Saturday, October 31, 2009

Get a move on

Got to use those daylight hours to get to where were going. Sue told us about an unexpected stoppage at Colwich Lock which we must get through before the 9th of November. No rush really. We are getting away early after breakfast and stopping for a rest and sandwiches midday. We have done all those locks at Atherstone and shopped at the Co-op, passed by Polesworth, down the two locks at Tamworth and even passed those lovely gardens in Whittington.
The Coventry still proves to be one of our favourite canals but there are so many other places, towns, villages and moorings which are spread all over the waterway system that we like so much. I am imagining a utopia waterway with all our favourite places and all the nasty boring bits removed. It is something to ponder about during a few otherwise idle moments? No more than 5 locks in a few miles then a long stretch and no wide ones. At least one tunnel which you can see through. Tow paths for walkers, not cyclists and wide enough in places to sit out under the shade of a tree in summer...... I do not know whether to take what we have and remove the bad bits or to make a list of the good bits and paste them together on an interesting track.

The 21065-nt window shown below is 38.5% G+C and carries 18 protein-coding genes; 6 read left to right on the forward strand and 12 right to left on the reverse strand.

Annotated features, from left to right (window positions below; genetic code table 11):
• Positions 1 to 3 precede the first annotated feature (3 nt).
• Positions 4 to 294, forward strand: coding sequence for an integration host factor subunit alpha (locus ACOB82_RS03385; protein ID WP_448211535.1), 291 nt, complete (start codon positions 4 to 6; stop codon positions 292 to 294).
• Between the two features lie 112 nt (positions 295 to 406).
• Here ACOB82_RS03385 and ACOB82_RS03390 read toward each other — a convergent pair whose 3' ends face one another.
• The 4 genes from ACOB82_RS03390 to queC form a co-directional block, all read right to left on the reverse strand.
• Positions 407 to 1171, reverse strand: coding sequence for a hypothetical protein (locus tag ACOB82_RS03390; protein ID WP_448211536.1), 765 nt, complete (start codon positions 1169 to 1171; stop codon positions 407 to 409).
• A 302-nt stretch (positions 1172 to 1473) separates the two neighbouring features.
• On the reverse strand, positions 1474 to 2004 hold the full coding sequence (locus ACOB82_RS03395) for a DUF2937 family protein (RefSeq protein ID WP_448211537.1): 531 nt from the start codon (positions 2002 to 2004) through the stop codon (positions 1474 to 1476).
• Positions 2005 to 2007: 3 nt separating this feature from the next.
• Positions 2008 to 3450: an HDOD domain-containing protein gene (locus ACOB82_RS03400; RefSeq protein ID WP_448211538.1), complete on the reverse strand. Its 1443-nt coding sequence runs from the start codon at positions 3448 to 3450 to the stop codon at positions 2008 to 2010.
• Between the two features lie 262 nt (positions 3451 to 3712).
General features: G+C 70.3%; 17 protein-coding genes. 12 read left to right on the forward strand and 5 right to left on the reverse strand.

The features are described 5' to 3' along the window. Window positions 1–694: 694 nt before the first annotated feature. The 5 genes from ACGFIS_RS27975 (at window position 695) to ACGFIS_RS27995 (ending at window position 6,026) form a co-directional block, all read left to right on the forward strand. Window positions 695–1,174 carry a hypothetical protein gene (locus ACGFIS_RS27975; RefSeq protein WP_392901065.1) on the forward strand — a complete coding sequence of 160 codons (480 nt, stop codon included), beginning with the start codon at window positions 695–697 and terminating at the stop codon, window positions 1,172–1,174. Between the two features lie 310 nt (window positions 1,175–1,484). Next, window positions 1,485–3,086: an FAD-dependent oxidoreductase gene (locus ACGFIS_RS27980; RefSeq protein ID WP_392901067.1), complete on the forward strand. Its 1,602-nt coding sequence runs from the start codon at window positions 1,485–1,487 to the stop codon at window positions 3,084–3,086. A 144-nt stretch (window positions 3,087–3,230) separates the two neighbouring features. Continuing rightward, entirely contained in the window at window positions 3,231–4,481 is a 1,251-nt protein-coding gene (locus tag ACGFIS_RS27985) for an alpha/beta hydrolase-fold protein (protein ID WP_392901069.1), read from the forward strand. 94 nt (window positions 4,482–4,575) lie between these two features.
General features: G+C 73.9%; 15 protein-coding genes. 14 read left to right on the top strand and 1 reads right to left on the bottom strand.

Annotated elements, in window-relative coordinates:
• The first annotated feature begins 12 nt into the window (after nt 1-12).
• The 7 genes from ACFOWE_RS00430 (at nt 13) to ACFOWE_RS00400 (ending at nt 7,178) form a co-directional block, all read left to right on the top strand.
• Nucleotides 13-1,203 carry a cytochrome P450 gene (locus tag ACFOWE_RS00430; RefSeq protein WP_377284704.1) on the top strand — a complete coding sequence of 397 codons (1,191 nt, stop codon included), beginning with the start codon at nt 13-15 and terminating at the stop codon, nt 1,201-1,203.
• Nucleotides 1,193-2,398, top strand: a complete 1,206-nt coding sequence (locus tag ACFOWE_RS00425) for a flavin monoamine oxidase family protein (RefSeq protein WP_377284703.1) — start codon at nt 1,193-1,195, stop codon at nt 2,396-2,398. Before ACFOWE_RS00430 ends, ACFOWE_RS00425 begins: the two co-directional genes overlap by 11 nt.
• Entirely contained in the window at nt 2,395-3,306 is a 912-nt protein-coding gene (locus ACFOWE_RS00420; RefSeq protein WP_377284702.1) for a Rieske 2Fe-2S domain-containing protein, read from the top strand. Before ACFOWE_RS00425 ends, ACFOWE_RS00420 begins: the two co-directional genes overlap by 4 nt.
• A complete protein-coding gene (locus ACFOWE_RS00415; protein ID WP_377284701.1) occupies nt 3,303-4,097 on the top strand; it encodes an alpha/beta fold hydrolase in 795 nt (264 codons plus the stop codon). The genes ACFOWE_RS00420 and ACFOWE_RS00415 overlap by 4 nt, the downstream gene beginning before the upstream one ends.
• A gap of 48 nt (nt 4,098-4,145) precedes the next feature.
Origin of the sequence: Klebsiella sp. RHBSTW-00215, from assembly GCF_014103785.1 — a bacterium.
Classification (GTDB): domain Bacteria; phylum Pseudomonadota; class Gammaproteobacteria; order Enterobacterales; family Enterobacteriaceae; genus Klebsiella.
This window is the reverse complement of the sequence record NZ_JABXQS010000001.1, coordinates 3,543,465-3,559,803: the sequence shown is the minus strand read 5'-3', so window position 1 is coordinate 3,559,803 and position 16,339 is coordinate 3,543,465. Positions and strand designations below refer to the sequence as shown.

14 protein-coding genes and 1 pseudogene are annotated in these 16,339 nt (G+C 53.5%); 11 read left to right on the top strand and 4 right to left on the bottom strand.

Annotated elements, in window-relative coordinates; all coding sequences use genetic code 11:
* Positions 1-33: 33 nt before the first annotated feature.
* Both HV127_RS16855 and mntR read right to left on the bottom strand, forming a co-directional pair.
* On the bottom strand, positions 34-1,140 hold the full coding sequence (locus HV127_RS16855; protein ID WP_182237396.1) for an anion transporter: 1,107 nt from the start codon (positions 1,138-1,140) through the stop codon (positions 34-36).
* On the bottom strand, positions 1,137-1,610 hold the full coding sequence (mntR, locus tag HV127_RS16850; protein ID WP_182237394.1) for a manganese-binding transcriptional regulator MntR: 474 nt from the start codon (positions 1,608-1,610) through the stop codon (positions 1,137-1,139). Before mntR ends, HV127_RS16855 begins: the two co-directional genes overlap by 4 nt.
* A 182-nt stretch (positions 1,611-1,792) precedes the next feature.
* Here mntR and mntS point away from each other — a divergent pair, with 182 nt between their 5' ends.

By the time we had got to Kings Bromley we had met both Roger n Pip on Windsong and Derek n Dot on Gypsy Rover.
We’ve been moving most days since turning at the end of the Ashby and now stopped for a weekend.
Now what is this? Well, well.......
This 'orable goolie was seen near Atherstone top lock. Ooooooooo!

Tuesday, October 27, 2009

Daylight / Nightlight

Before we left the Ashby canal we made contact with friends on ‘At Last’ moored near Burton Hastings. We first met them when they stopped to say hello many years ago while on the Coventry canal between Nuneaton and Atherstone. It was good to see them again and have a good old chat on board. We do try to keep in touch with friends on the cut when we are nearby.